California decides government buildings can’t fly the Confederate flag.

Given its history of being tied to slavery and the fact that it’s presently tied to racism, California has decided to ban government buildings from having pretty much anything to do with the Confederate flag.

California lawmakers hauled down the Confederate flag this week — figuratively speaking — as both houses of the state legislature gave final approval to a bill banning the state government from displaying or selling items featuring the Civil War emblem.

The bill, AB 2444, passed the last legislative hurdle on Thursday when the California State Assembly voted yes 66-1, with only former gubernatorial candidate Tim Donnelly (R-Twin Peaks) voting no, the Los Angeles Times reported. The measure would still permit the flag’s use in school textbooks, public museums and other educational settings.

Donnelly’s stated reason for dissent was in defense of free speech:

When the assembly first voted on the bill in May, Donnelly had argued that the measure would violate the right to free speech.

“I abhor racism,” Donnelly wrote on his Facebook page, “but this bill is antithetical to the first amendment, which was designed to protect controversial forms of speech.”

And if the bill prohibited private citizens from flying the flag, I’d agree with him.  Were that the case, what’s to keep the government from saying I can’t have an atheist bumper sticker?  But that’s not what’s happening here.  The bill applies only to the government, which does not have freedom of speech (for instance, they supposedly can’t endorse one religion over another).  I like the decision and, frankly, I’m shocked any government buildings in California were flying the flag to begin with.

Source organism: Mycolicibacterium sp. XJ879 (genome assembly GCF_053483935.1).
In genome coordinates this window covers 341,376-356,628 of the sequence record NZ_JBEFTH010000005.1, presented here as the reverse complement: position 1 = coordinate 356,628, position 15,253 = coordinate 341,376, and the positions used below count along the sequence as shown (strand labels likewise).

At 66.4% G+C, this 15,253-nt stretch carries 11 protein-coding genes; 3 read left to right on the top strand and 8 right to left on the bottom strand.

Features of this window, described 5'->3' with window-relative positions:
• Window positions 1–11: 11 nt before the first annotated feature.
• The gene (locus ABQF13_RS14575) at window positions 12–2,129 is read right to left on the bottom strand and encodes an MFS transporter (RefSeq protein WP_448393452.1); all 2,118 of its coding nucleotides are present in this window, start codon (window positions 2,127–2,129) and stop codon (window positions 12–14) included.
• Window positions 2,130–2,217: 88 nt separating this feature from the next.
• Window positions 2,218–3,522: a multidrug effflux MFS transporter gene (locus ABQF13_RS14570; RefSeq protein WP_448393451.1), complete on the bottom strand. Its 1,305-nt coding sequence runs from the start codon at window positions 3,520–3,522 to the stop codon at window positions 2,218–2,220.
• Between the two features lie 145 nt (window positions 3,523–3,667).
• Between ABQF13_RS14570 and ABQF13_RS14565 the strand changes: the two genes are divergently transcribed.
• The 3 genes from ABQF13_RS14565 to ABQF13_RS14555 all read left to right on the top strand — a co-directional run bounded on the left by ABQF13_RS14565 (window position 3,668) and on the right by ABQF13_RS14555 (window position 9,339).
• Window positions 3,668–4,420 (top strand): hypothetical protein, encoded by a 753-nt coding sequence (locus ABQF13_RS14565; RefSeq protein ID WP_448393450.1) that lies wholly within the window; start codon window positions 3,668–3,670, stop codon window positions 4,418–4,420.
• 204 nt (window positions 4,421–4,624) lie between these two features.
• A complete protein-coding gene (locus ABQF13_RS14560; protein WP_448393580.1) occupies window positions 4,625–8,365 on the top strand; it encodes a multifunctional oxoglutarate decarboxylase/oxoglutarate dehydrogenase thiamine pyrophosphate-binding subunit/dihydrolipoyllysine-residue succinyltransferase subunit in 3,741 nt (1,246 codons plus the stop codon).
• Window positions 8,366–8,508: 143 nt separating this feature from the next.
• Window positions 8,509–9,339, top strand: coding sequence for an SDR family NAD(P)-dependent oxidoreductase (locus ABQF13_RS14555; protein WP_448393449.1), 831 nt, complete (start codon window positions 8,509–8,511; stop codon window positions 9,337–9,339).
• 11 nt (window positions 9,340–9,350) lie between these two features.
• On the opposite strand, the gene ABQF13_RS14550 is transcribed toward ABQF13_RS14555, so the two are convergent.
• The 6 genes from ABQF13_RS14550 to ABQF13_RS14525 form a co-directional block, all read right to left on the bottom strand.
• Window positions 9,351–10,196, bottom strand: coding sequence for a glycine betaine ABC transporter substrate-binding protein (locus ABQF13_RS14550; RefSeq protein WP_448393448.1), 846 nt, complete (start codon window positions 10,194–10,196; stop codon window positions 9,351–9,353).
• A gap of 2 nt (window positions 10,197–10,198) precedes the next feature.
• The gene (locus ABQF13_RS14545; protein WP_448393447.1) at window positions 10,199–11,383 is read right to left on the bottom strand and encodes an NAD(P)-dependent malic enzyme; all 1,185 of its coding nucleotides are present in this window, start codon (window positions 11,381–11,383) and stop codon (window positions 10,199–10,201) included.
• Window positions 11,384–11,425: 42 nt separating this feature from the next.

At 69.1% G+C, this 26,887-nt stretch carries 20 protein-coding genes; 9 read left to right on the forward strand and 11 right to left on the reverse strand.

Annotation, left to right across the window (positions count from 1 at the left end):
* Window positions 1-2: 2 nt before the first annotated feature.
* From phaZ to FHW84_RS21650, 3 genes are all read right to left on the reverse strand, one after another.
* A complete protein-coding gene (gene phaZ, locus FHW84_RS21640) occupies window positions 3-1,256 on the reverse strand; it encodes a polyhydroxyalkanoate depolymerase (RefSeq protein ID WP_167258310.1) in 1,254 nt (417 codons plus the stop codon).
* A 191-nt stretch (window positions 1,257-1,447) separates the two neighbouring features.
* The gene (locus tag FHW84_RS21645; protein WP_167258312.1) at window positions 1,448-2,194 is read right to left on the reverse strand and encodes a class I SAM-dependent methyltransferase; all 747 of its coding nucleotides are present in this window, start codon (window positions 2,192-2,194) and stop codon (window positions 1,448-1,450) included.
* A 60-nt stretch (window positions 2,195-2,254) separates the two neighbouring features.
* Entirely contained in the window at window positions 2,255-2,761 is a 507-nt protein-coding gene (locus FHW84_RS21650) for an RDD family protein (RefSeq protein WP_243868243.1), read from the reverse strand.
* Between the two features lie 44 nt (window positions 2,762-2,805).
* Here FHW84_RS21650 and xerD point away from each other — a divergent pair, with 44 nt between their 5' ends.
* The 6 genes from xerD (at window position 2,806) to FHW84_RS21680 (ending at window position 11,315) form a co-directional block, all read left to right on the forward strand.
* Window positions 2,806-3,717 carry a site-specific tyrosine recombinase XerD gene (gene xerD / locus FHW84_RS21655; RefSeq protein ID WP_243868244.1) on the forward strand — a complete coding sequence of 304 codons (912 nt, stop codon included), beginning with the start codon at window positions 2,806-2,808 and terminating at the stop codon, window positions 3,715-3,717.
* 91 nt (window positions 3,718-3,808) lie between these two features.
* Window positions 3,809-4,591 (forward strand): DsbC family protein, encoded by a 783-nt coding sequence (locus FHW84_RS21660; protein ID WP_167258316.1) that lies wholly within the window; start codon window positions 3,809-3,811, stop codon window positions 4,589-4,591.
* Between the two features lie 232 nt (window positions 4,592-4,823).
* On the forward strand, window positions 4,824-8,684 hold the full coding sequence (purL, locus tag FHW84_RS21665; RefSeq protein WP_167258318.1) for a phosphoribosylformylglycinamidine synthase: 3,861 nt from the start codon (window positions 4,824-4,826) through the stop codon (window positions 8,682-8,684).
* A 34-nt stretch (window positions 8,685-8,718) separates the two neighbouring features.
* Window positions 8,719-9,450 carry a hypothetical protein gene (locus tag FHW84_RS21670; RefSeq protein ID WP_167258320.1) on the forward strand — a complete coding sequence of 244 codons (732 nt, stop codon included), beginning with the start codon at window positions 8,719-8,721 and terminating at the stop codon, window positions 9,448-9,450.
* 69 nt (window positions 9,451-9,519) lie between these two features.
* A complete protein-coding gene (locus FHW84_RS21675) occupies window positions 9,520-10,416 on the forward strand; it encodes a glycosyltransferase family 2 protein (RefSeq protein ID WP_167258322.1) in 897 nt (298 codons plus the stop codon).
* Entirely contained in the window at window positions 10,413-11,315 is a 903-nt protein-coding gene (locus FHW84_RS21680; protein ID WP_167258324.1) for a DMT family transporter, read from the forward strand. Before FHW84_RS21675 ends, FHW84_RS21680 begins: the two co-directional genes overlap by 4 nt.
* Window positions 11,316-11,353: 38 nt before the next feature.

I’ll keep my eyes peeled for a Tea Party reaction.  Although, I think even the Tea Party may realize that California is a lost cause for them and so they might not kick up too much dirt over it.

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About JT Eberhard

When not defending the planet from inevitable apocalypse at the rotting hands of the undead, JT is a writer and public speaker about atheism, gay rights, and more. He spent two and a half years with the Secular Student Alliance as their first high school organizer. During that time he built the SSA’s high school program and oversaw the development of groups nationwide. JT is also the co-founder of the popular Skepticon conference and served as the events lead organizer during its first three years.